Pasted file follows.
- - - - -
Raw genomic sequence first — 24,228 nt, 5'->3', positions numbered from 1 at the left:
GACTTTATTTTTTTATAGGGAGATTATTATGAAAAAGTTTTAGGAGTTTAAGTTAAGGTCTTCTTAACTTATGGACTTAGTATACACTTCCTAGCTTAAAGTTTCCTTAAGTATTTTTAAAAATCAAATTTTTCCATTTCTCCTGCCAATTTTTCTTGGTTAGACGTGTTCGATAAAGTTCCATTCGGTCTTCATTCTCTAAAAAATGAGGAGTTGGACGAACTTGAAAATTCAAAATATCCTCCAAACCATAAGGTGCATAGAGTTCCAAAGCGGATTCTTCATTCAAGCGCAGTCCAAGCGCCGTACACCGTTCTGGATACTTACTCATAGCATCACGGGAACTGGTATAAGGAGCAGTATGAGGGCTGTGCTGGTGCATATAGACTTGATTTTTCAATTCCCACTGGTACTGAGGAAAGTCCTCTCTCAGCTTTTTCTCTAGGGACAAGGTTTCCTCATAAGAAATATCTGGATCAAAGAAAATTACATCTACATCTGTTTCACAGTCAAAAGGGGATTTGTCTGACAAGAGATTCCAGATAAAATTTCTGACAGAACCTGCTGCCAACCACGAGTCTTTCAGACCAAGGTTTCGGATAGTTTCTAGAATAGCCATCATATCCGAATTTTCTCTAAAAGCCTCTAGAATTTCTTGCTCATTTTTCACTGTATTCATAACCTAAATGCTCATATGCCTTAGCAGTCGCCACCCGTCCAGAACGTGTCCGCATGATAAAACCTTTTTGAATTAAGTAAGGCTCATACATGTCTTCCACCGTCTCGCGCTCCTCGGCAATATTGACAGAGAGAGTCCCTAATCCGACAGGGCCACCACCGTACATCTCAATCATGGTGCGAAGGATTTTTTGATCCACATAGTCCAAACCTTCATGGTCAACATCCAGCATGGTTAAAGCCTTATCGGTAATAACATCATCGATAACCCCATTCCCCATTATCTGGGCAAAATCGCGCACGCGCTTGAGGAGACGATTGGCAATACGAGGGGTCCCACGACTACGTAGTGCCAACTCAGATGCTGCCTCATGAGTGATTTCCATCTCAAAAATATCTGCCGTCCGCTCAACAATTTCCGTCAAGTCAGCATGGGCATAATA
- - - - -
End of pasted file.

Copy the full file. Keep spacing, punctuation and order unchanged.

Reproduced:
Raw genomic sequence first — 24,228 nt, 5'->3', positions numbered from 1 at the left:
GACTTTATTTTTTTATAGGGAGATTATTATGAAAAAGTTTTAGGAGTTTAAGTTAAGGTCTTCTTAACTTATGGACTTAGTATACACTTCCTAGCTTAAAGTTTCCTTAAGTATTTTTAAAAATCAAATTTTTCCATTTCTCCTGCCAATTTTTCTTGGTTAGACGTGTTCGATAAAGTTCCATTCGGTCTTCATTCTCTAAAAAATGAGGAGTTGGACGAACTTGAAAATTCAAAATATCCTCCAAACCATAAGGTGCATAGAGTTCCAAAGCGGATTCTTCATTCAAGCGCAGTCCAAGCGCCGTACACCGTTCTGGATACTTACTCATAGCATCACGGGAACTGGTATAAGGAGCAGTATGAGGGCTGTGCTGGTGCATATAGACTTGATTTTTCAATTCCCACTGGTACTGAGGAAAGTCCTCTCTCAGCTTTTTCTCTAGGGACAAGGTTTCCTCATAAGAAATATCTGGATCAAAGAAAATTACATCTACATCTGTTTCACAGTCAAAAGGGGATTTGTCTGACAAGAGATTCCAGATAAAATTTCTGACAGAACCTGCTGCCAACCACGAGTCTTTCAGACCAAGGTTTCGGATAGTTTCTAGAATAGCCATCATATCCGAATTTTCTCTAAAAGCCTCTAGAATTTCTTGCTCATTTTTCACTGTATTCATAACCTAAATGCTCATATGCCTTAGCAGTCGCCACCCGTCCAGAACGTGTCCGCATGATAAAACCTTTTTGAATTAAGTAAGGCTCATACATGTCTTCCACCGTCTCGCGCTCCTCGGCAATATTGACAGAGAGAGTCCCTAATCCGACAGGGCCACCACCGTACATCTCAATCATGGTGCGAAGGATTTTTTGATCCACATAGTCCAAACCTTCATGGTCAACATCCAGCATGGTTAAAGCCTTATCGGTAATAACATCATCGATAACCCCATTCCCCATTATCTGGGCAAAATCGCGCACGCGCTTGAGGAGACGATTGGCAATACGAGGGGTCCCACGACTACGTAGTGCCAACTCAGATGCTGCCTCATGAGTGATTTCCATCTCAAAAATATCTGCCGTCCGCTCAACAATTTCCGTCAAGTCAGCATGGGCATAATA